“I’m a new person,” High-tech procedure offers hope to those with back, neck injuries

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OKLAHOMA CITY - Back or neck pain can be a debilitating problem.

In fact, research shows Americans spend more than $50 billion-a-year on healthcare related to these specific issues.

But there's a treatment offering hope to sufferers without major surgery.

This treatment can be done in about an hour and the patient can then walk out of the clinic that very day, in most cases, pain-free.

Joe Berry has spent much of his life helping others in Yukon and the surrounding areas.

In recent years, neck pain left the former firefighter and current EMT in constant pain, barely able to move. He said he was dealing with constant headaches.

"I ate Excedrin like it was candy for a long time,"said Berry.

He often would lose feeling in one arm, making it hard for him to lift patients.

However, the pain didn't just affect him at work.

"I have a Harley. I'm an active guy. I like to hunt. I like to fish. I couldn't even do those things," he said.

He refused pain killers because he needed to be alert for his job.

After minor surgery, steroid shots and other conventional treatments, he was out of options.

"It was getting progressively worse. I knew I had to do something. My doctor said I had to do something," Berry said.

A major surgery was the next option, but it would leave him off work for a year.

He says doctors couldn't guarantee he would feel any better after surgery.

"I thought, 'Oh, I'm going to live with this for the rest of my life," he said.

That's when he began researching options and found something promising in Texas.

The Accurascope Procedure is performed by doctors in Dallas at North American Spine.

"I look at this procedure when people have done all those other conservative steps, but are still having symptoms and are not ready or are not a candidate for surgery," he said.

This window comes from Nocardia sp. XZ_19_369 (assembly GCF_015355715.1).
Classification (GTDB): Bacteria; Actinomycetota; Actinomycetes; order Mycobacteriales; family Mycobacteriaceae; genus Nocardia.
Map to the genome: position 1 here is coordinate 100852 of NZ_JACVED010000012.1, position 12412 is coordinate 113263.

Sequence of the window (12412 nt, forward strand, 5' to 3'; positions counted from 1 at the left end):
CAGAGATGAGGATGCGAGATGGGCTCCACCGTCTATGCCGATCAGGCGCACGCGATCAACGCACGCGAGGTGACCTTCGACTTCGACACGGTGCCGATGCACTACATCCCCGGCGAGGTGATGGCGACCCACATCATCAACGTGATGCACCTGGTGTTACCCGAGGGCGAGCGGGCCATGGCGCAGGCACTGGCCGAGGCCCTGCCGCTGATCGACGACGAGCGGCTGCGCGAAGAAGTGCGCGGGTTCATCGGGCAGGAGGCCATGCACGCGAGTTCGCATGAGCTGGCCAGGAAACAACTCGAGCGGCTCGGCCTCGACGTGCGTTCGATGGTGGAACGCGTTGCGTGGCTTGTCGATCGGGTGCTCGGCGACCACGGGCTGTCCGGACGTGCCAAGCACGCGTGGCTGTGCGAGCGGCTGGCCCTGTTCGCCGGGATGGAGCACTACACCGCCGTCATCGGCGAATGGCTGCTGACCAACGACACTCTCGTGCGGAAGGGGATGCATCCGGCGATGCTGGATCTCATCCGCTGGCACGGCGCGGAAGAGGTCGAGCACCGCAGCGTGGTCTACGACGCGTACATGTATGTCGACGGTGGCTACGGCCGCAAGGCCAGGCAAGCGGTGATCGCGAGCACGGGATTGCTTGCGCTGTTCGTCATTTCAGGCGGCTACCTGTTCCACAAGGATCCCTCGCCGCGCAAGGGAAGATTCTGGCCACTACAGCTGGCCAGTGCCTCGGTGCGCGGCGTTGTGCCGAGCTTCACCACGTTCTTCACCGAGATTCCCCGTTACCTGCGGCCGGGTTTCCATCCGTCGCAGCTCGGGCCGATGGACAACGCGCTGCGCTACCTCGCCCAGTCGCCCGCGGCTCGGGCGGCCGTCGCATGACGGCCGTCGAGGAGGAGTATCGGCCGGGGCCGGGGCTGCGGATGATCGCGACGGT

The procedure is done in about an hour using a tiny laser.

"It's not like Star Wars. It doesn't shoot out across the room or anything like that," said Dr. Kelly Will, M.D.

The laser is actually smaller than the tip of a mechanical pencil and only works on the tissue that it touches.

In Joe's case, doctors made a small incision on the front of his neck.

By using a small camera along with the laser, they directly targeted bulging or protruding tissue.

"When you touch those disc bulges and protrusions and then turn on the laser, it looks kind of like putting a blow dryer on shrink-wrap. It shrinks that tissue down, seals the tear," said Dr. Will.

For Joe, the relief was immediate.

"I think I slept better that night than I had in a long time," he said.

Joe is now able to move without any pain. He's been able to ride his Harley, play golf with his son and wrestle with his grandchildren.

"My kids and even my wife have told me it's nice to have the old Joe back," he said.

It's given him renewed energy to continue working and the ability to once again enjoy life.

"I'm a new person," he said.

There are some clinics in Oklahoma offering similar procedures; however, Joe's insurance would not cover the cost at those places.

Joe did take about eight weeks off of work, but doctors say that's because of the type of work he does.

Most patients are able to return to work after about a week.

Doctors say this treatment is best for those with tissue related issues, not those with bone problems.

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